How to Find Your Writing Voice (without a Single Keystroke)

Their cadence elevates them beyond countless wordsmiths vying for attention. Chuck Palahniuk, Anne Rice, and Kurt Vonnegut are a few strong voices that come to mind.

Are you looking to impact readers with your unique voice? Well, the good news is you don’t have to travel far to find it…

I spent a weekend in 2002 visiting my girlfriend and her family in Maryland. We broke bread, attended an Orioles game, and celebrated her graduation from Johns Hopkins University.

Her family and I clicked. They liked me, and I liked them. The problem was that she didn’t like me anymore. So on the way to the airport, we broke up.

She claimed some of my parting words were, “I really like your family, but you make me sick.”

I don’t remember spitting that venom. Maybe I’ve chosen to repress the memory. Either way, I wish I never voiced those twisted thoughts because that ex-girlfriend did nothing wrong.

All she did was tell me how to save our relationship. Over and over, she mentioned how I wasn’t acting like the same person she fell for.

You see, I thought she needed me to be the ideal mate, so I transformed into a fictitious character whenever we were together.

Oh, my girlfriend’s at my side… Time to activate the fake Dave parade!

So I let her pick the flick, food, and fights. I aimed to say and do all the right things. I tried to play the role of the perfect guy because I feared I’d lose her if I was anyone else, especially myself.

I still lost her.

For years, I made this same mistake with my writing.

I’d sit down to write, spin a few sentences onto the page, only to immediately erase them. For anything that didn’t get deleted, I’d still end up disappointed because my words read nothing like other popular writers out there.

I also trunked everything that revealed personal stuff because I didn’t want people to see any part of the real me. Instead, I opted to write in the voice I thought readers wanted to hear. I strived to write words that would make them view me as perfect.

If any of that resonated then you’re a lot like me, and that means you’re guilty of seeking writing perfection.

The pursuit of the perfect words compels you to withhold your true writing voice. It prevents you from letting down your guard and sharing your unique take on this world because the moment your writing displays any of your irregularities, perfection roars that you can’t or shouldn’t share your raw writing inflections.

The pursuit of perfection doesn’t want readers to see the real you because if you share your flaws, readers may reject you.

I don’t know about you, but the possibility of rejection is terrifying every time I hit publish. However, you must recognize that rejection is not just a potential reality but an inevitability.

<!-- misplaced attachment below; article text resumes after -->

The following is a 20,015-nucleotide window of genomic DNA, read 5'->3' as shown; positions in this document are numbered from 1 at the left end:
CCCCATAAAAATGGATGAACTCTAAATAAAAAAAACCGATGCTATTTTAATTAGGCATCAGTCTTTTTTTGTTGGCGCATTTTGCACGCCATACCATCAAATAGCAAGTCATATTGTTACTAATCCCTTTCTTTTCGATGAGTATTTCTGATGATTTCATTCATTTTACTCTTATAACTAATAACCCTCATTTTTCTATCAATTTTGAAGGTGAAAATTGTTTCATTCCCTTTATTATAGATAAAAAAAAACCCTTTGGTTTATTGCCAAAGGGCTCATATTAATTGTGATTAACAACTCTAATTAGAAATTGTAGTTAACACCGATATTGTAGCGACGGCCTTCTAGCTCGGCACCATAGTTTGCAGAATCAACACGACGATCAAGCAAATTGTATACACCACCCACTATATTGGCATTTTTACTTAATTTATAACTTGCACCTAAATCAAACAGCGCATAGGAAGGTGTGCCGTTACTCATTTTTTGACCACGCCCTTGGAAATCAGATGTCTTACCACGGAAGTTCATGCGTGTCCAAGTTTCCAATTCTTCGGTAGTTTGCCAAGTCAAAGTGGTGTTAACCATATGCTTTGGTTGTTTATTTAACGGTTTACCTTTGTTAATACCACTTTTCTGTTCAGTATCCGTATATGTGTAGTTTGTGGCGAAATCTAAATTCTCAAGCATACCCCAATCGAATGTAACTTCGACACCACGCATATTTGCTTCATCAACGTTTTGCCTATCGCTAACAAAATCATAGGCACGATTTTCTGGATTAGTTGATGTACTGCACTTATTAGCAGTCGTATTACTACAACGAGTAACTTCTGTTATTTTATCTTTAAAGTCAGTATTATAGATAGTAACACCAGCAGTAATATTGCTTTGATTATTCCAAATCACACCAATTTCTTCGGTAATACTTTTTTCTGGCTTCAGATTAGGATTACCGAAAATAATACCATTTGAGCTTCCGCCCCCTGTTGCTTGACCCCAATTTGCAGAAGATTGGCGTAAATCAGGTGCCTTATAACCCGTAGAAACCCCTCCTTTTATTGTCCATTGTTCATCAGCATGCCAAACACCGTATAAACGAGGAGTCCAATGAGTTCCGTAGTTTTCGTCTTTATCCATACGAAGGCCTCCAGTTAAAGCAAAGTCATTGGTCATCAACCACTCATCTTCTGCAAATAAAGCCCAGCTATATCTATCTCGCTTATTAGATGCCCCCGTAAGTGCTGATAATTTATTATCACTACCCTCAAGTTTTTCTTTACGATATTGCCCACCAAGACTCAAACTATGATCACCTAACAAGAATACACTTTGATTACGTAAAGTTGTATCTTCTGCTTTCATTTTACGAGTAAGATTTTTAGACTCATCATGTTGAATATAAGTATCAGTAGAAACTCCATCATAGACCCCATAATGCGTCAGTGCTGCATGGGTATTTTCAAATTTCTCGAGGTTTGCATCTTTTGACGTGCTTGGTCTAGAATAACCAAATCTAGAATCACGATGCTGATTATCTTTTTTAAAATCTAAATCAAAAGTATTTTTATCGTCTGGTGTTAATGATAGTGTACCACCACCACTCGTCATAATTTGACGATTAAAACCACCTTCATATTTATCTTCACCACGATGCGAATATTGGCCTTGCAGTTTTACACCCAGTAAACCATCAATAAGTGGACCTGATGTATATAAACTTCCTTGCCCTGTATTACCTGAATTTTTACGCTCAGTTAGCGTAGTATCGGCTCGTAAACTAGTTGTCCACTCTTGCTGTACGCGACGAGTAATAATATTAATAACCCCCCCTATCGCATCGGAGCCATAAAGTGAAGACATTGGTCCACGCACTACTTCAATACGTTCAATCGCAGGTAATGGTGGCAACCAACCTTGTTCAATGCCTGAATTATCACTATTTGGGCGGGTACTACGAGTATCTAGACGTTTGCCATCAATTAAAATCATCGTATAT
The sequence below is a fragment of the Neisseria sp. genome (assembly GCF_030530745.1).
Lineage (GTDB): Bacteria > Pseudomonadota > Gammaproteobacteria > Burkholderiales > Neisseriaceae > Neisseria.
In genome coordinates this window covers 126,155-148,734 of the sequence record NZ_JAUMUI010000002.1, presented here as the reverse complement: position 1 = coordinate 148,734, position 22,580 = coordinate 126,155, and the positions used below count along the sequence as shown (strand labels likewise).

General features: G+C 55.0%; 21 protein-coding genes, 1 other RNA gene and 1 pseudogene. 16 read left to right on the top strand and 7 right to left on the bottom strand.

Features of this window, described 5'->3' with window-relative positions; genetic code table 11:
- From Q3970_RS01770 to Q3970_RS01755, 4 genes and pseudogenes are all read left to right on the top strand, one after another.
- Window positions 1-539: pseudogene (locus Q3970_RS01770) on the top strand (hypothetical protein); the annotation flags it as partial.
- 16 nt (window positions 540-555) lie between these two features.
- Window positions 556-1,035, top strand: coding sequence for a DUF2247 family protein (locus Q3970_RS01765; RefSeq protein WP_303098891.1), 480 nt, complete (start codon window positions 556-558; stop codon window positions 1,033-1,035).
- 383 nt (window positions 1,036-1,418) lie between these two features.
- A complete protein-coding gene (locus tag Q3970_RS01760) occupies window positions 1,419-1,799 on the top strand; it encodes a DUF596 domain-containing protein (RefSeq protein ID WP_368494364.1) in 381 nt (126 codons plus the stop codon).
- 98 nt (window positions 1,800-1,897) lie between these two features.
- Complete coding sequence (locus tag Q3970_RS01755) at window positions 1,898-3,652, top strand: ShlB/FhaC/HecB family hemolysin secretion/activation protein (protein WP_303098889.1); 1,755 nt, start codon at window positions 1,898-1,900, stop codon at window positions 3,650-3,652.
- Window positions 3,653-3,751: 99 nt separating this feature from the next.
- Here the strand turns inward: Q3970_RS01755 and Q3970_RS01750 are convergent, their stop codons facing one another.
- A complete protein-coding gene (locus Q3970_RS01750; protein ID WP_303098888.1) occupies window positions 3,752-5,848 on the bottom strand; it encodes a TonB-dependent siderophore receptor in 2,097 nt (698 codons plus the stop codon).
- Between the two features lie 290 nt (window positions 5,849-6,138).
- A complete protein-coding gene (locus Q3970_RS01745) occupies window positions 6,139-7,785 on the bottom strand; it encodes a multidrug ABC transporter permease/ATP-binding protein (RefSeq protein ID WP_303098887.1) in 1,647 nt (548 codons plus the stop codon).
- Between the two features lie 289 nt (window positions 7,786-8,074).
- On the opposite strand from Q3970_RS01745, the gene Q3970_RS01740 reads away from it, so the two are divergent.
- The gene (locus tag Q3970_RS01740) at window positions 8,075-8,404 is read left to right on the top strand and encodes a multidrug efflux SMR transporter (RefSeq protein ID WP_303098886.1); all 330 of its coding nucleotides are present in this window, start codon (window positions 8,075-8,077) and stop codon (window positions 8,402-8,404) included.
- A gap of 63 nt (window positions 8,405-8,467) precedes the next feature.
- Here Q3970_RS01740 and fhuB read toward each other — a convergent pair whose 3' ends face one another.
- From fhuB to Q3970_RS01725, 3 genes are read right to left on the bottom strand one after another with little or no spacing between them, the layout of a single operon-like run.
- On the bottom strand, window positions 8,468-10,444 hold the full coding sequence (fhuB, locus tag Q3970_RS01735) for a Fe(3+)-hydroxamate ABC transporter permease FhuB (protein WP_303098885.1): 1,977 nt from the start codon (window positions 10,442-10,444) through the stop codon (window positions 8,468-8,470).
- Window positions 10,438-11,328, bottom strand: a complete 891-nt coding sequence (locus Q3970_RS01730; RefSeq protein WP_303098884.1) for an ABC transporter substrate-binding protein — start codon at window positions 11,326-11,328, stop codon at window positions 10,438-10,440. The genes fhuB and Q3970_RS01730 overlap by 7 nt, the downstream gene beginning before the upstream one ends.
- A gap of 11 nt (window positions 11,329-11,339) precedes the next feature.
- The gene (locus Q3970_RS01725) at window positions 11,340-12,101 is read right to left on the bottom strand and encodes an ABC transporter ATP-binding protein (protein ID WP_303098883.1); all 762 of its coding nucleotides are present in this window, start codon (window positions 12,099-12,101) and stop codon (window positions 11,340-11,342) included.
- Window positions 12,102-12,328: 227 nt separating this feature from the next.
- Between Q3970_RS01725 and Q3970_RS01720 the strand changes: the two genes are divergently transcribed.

This inevitable rejection is what held back my true writing voice for years. For far too long, I spoke to the page the same way the young and dumb Dave acted around every girl he dated before the age of 24.

My ex-girlfriend moved back to San Diego a couple months after our breakup. We shared the same circle of friends, so we started seeing each other at multiple social herdings.

By that point, I’d found some peace of mind in our separation. I became comfortable just being me. I stopped thinking twice about showcasing my abnormalities around her, too.

Less than a year later, that ex-girlfriend became my wife.

She signed a marriage contract with this imperfect person. Fifteen years of wedlock later, she continues to challenge me to be a better husband, father, and man. I trust her more than anyone else in this bizarro world.

I’ve found there’s a lot of freedom in permitting yourself to be imperfect.

Of course, I can’t guarantee you’ll get back together with an ex or blend the perfect mix of imperfect words when you start acting more like yourself. However, I do believe you’ll get better at letting your true voice shine on the page.

I also think you’ll find more satisfaction in your writing. If anything, you’ll attract more people who are genuinely interested in who you are and what you have to say.

I finally found my writing voice when I started accepting and sharing my many faults. I ain’t the bestest or most perfectest writer, but this imperfect writing voice suits me. That may read odd so let me try to reword it, not to reach perfection, but to be as clear as possible.

I don’t know how to craft the perfect story or compile flawless paragraphs. All I know is that when I try too hard to please anyone, my writing often becomes unattractive to everyone.

I’d rather be the writer I am than the writer I think readers need me to be.

I’m thinking we’re on the same page because you’re still reading, so try these exercises to harness your imperfect writing voice the next time you write:

The truth is readers will likely dislike your writing if you try to please them with perfection anyway. You have your current friends because they enjoy who you are and how you communicate, so don’t try and be someone else on the page.

Straight up, you don’t need to find your writing voice or spend years honing it. You just need to start releasing the imperfect one you already possess.

Yes, that imperfect writing voice will change over time, but that’s true in everyday life as well. My mouthpiece today is nothing like the high-pitched voice I had twenty years ago, and that’s a wonderful thing.

How to Find Your Writing Voice (without a Single Keystroke)

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